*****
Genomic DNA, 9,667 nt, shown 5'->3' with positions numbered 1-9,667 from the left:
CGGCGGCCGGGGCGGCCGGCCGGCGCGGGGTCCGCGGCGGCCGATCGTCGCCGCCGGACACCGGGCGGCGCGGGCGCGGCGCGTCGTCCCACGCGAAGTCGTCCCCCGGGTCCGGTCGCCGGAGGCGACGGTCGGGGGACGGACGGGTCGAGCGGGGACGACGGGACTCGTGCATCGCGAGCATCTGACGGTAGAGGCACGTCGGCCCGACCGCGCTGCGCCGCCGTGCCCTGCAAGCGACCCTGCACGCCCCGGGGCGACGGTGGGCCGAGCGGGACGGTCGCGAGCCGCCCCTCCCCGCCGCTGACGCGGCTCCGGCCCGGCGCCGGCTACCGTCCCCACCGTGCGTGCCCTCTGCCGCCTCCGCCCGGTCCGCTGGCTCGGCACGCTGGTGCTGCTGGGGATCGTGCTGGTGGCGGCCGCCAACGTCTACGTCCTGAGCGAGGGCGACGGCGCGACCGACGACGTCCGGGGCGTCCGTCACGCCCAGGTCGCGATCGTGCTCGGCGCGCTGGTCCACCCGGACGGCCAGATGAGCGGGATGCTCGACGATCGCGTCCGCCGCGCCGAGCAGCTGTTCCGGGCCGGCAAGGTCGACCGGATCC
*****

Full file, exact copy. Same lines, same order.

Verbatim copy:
Genomic DNA, 9,667 nt, shown 5'->3' with positions numbered 1-9,667 from the left:
CGGCGGCCGGGGCGGCCGGCCGGCGCGGGGTCCGCGGCGGCCGATCGTCGCCGCCGGACACCGGGCGGCGCGGGCGCGGCGCGTCGTCCCACGCGAAGTCGTCCCCCGGGTCCGGTCGCCGGAGGCGACGGTCGGGGGACGGACGGGTCGAGCGGGGACGACGGGACTCGTGCATCGCGAGCATCTGACGGTAGAGGCACGTCGGCCCGACCGCGCTGCGCCGCCGTGCCCTGCAAGCGACCCTGCACGCCCCGGGGCGACGGTGGGCCGAGCGGGACGGTCGCGAGCCGCCCCTCCCCGCCGCTGACGCGGCTCCGGCCCGGCGCCGGCTACCGTCCCCACCGTGCGTGCCCTCTGCCGCCTCCGCCCGGTCCGCTGGCTCGGCACGCTGGTGCTGCTGGGGATCGTGCTGGTGGCGGCCGCCAACGTCTACGTCCTGAGCGAGGGCGACGGCGCGACCGACGACGTCCGGGGCGTCCGTCACGCCCAGGTCGCGATCGTGCTCGGCGCGCTGGTCCACCCGGACGGCCAGATGAGCGGGATGCTCGACGATCGCGTCCGCCGCGCCGAGCAGCTGTTCCGGGCCGGCAAGGTCGACCGGATCC